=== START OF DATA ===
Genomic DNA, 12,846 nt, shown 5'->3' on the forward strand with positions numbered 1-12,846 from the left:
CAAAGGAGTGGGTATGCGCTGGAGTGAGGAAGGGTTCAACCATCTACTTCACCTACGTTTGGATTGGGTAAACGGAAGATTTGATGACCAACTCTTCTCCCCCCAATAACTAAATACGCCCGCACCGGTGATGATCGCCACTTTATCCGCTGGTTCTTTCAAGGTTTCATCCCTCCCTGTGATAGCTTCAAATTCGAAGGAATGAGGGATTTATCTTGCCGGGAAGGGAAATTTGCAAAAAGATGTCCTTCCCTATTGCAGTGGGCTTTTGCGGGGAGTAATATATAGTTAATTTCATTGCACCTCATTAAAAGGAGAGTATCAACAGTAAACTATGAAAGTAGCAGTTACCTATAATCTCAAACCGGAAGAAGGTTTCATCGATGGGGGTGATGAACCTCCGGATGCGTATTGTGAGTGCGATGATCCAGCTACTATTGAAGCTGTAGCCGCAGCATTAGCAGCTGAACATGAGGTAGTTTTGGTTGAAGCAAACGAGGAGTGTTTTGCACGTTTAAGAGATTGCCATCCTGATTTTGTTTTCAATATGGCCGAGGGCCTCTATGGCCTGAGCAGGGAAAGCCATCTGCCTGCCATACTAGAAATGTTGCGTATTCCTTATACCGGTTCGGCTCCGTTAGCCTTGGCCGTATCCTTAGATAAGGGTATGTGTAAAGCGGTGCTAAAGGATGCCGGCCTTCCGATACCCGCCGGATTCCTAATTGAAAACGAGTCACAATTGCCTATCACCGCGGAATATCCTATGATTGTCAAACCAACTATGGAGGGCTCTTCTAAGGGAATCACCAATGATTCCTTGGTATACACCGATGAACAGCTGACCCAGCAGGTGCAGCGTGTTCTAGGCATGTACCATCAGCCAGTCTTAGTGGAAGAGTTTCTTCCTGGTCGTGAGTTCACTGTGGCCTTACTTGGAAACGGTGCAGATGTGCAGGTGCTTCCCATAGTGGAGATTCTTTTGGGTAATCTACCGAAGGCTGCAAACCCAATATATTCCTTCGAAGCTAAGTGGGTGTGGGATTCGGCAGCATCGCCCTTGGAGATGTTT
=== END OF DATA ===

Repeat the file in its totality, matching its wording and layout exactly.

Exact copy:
Genomic DNA, 12,846 nt, shown 5'->3' on the forward strand with positions numbered 1-12,846 from the left:
CAAAGGAGTGGGTATGCGCTGGAGTGAGGAAGGGTTCAACCATCTACTTCACCTACGTTTGGATTGGGTAAACGGAAGATTTGATGACCAACTCTTCTCCCCCCAATAACTAAATACGCCCGCACCGGTGATGATCGCCACTTTATCCGCTGGTTCTTTCAAGGTTTCATCCCTCCCTGTGATAGCTTCAAATTCGAAGGAATGAGGGATTTATCTTGCCGGGAAGGGAAATTTGCAAAAAGATGTCCTTCCCTATTGCAGTGGGCTTTTGCGGGGAGTAATATATAGTTAATTTCATTGCACCTCATTAAAAGGAGAGTATCAACAGTAAACTATGAAAGTAGCAGTTACCTATAATCTCAAACCGGAAGAAGGTTTCATCGATGGGGGTGATGAACCTCCGGATGCGTATTGTGAGTGCGATGATCCAGCTACTATTGAAGCTGTAGCCGCAGCATTAGCAGCTGAACATGAGGTAGTTTTGGTTGAAGCAAACGAGGAGTGTTTTGCACGTTTAAGAGATTGCCATCCTGATTTTGTTTTCAATATGGCCGAGGGCCTCTATGGCCTGAGCAGGGAAAGCCATCTGCCTGCCATACTAGAAATGTTGCGTATTCCTTATACCGGTTCGGCTCCGTTAGCCTTGGCCGTATCCTTAGATAAGGGTATGTGTAAAGCGGTGCTAAAGGATGCCGGCCTTCCGATACCCGCCGGATTCCTAATTGAAAACGAGTCACAATTGCCTATCACCGCGGAATATCCTATGATTGTCAAACCAACTATGGAGGGCTCTTCTAAGGGAATCACCAATGATTCCTTGGTATACACCGATGAACAGCTGACCCAGCAGGTGCAGCGTGTTCTAGGCATGTACCATCAGCCAGTCTTAGTGGAAGAGTTTCTTCCTGGTCGTGAGTTCACTGTGGCCTTACTTGGAAACGGTGCAGATGTGCAGGTGCTTCCCATAGTGGAGATTCTTTTGGGTAATCTACCGAAGGCTGCAAACCCAATATATTCCTTCGAAGCTAAGTGGGTGTGGGATTCGGCAGCATCGCCCTTGGAGATGTTT